Thursday, December 31, 2015
May your trails be difficult, but worth every step of the way. I pray you're hungry and thirsty enough that you know what it is to be satisfied. I hope you experience enough cold to appreciate the warmth of a blanket or a good campfire. And may the heat of summer bring you the joy of refreshing breezes, cool shade, and ice cold spring water. In the spirit of Edward Abbey, "may your trails be crooked, winding, lonesome, dangerous, leading to the most amazing view." Finally, at the end of the day, may you be tired enough and lonesome enough to cherish rest and the company of friends. Life is a journey. Walk well, and travel light. Happy New Year.
Monday, December 21, 2015
Saturday, December 12, 2015
Carrying a full bird feeder by its bail as I return it from our seed storage bin to its hook on a Boxelder limb, it occurs to me that I am a farmer. Maybe not in the normal sense, but I am a farmer nonetheless. I am a caretaker of birds, trees, and flowers, and I harvest that which I did not plant. My gain is the simple joy of being with wild things.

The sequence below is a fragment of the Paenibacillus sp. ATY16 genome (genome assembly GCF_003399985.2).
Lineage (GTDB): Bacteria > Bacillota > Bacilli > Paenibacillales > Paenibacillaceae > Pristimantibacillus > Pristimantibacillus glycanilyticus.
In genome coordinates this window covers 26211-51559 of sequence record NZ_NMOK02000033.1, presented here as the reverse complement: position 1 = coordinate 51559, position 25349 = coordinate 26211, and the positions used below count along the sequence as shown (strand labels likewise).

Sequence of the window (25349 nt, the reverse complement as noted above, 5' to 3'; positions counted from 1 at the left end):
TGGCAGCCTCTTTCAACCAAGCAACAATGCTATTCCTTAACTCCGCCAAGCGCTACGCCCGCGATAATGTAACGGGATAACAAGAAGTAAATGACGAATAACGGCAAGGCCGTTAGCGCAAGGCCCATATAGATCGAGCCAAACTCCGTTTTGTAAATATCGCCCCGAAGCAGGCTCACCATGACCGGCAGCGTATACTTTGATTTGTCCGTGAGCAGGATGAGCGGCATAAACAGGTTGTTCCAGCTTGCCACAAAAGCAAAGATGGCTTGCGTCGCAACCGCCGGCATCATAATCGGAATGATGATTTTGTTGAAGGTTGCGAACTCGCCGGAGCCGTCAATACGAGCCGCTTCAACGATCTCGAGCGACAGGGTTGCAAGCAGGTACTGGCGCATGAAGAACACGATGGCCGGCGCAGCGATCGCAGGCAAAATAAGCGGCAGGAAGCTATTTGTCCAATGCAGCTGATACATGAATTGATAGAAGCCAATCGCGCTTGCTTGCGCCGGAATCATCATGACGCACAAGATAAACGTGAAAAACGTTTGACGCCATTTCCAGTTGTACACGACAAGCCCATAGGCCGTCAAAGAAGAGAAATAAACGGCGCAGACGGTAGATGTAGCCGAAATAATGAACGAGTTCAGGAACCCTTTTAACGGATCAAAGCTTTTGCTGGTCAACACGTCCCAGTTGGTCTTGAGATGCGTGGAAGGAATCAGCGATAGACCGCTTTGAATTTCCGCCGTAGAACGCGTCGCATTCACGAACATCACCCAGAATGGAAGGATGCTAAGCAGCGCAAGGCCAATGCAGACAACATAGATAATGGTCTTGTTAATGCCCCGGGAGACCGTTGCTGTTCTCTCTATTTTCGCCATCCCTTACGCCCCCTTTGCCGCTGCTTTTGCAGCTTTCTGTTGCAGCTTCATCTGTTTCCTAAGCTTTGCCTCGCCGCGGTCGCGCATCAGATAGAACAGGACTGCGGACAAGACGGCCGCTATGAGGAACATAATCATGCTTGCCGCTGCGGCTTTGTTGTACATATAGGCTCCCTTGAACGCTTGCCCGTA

Tuesday, December 8, 2015
Standing in the woods,
looking up at the stars
from beneath a large beech tree
near the top of a ridge,
I stand in silence waiting,
waiting and hoping in the dark,
to feel what Wendell Berry calls
the "peace of wild things."
I wait with the restless thoughts
I had hoped to leave behind.
Saturday, December 5, 2015
Our home is bejeweled this morning. The sunlit ice crystals are like a million diamonds strewn across the yard by some unseen beneficent hand. I am rich. Although ephemeral and fleeting before the rising sun, this beauty seems to me more real, more solid than any material wealth could ever be. Rich or poor, the frost will be here to adorn my yard. You may scoff, but say I am rich indeed.
Wednesday, December 2, 2015
I am inspired by big, old trees. Even though I have not been lucky enough to see them in person, my imagination is captivated by the giant redwoods and coastal redwoods. Giant sequoias live at high elevations, enduring cold, heavy snows, lightning strikes—and growing bulky and strong, though not so tall as coast redwoods. This individual, the President, is the second most massive tree known on Earth. This photo is from the Dec. 2012 issue of National Geographic Magazine.